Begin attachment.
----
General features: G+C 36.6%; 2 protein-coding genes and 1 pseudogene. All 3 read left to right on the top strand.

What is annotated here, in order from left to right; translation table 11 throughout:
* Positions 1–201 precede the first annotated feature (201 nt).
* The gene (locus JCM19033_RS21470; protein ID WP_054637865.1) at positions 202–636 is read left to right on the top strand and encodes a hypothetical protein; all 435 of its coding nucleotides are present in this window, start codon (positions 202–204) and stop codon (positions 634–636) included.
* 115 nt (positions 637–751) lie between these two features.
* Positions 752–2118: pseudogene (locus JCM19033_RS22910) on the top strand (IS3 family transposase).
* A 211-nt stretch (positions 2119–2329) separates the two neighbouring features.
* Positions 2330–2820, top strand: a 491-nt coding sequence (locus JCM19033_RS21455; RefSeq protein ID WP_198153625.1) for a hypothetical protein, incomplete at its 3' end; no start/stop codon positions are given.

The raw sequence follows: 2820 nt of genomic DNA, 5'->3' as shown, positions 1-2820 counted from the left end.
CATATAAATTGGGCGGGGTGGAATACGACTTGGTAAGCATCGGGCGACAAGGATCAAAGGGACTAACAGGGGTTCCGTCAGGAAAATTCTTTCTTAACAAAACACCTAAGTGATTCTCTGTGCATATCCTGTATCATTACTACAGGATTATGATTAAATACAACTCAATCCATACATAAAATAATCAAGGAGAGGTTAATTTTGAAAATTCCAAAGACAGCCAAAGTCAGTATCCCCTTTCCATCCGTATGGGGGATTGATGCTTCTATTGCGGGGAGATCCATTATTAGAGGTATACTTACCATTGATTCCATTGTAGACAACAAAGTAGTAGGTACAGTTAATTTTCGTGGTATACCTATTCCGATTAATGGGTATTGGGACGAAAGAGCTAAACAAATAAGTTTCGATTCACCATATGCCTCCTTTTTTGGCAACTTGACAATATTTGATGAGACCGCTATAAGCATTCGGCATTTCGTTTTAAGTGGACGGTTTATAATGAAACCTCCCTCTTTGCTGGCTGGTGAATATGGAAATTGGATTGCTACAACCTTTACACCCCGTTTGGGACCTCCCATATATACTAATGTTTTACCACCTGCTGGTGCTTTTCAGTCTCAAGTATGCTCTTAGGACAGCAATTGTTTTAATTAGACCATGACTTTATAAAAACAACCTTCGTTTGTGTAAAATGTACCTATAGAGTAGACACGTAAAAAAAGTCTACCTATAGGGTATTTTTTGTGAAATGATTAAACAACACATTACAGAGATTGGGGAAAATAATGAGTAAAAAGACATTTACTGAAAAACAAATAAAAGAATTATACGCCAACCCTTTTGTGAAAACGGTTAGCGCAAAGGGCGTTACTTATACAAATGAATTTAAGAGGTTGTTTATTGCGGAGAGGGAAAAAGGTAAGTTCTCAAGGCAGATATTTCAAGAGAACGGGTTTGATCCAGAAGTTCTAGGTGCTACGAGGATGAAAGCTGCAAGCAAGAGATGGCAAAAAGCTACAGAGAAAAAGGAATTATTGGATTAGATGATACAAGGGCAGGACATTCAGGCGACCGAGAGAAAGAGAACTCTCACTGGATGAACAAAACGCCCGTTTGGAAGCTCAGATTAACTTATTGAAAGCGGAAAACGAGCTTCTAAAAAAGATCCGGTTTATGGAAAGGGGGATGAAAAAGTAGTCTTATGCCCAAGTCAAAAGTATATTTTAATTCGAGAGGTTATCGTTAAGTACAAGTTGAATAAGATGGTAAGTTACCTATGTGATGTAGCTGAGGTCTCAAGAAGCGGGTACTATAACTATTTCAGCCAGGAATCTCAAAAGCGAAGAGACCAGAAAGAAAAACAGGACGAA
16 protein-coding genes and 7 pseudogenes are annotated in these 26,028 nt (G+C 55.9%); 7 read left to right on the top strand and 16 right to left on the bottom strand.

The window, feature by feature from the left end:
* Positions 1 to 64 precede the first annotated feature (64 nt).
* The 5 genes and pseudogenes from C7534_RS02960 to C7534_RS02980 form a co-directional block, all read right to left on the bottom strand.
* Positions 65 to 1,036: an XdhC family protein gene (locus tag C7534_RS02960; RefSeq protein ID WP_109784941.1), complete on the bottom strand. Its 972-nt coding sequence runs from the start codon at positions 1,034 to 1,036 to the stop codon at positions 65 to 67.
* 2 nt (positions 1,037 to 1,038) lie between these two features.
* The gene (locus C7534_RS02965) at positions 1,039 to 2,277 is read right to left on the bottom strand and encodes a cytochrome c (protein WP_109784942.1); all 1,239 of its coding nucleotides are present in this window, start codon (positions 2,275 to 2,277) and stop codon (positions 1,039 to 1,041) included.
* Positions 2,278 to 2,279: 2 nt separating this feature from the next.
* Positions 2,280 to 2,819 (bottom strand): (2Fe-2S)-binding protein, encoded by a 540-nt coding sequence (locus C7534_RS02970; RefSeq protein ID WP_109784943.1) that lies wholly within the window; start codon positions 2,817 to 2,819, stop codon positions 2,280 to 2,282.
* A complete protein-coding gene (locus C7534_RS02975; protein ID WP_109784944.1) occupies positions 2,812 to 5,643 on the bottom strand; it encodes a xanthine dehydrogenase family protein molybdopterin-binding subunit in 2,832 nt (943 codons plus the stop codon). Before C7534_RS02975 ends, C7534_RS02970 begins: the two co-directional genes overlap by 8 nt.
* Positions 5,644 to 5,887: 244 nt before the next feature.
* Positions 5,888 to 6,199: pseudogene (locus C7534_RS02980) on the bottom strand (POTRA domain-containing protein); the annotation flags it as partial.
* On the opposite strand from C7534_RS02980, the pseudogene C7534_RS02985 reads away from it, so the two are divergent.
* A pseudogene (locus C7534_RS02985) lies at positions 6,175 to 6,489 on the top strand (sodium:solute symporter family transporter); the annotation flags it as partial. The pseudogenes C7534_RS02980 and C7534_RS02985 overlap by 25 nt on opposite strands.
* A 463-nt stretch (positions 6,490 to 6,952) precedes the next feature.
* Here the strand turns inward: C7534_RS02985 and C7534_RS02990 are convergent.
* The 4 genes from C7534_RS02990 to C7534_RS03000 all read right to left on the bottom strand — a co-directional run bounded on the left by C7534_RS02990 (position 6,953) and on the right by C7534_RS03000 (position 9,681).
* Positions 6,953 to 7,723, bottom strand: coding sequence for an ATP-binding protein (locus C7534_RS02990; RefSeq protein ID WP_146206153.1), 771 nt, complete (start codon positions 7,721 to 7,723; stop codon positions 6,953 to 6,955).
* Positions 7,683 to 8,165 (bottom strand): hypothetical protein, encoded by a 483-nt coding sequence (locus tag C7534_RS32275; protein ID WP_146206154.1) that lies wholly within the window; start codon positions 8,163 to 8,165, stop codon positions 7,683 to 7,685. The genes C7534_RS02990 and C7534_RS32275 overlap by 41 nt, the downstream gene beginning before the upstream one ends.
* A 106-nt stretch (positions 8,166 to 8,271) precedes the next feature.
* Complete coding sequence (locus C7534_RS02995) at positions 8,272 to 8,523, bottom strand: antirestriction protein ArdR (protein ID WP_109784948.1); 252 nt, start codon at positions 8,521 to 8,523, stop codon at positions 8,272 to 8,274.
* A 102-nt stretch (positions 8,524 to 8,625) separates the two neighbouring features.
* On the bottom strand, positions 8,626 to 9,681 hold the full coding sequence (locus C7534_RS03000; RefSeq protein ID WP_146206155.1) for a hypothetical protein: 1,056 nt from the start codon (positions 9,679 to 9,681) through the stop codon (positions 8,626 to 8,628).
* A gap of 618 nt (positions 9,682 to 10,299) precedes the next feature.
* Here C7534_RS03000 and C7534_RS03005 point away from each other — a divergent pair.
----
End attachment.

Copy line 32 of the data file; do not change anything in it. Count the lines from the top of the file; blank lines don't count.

* A 102-nt stretch (positions 8,524 to 8,625) separates the two neighbouring features.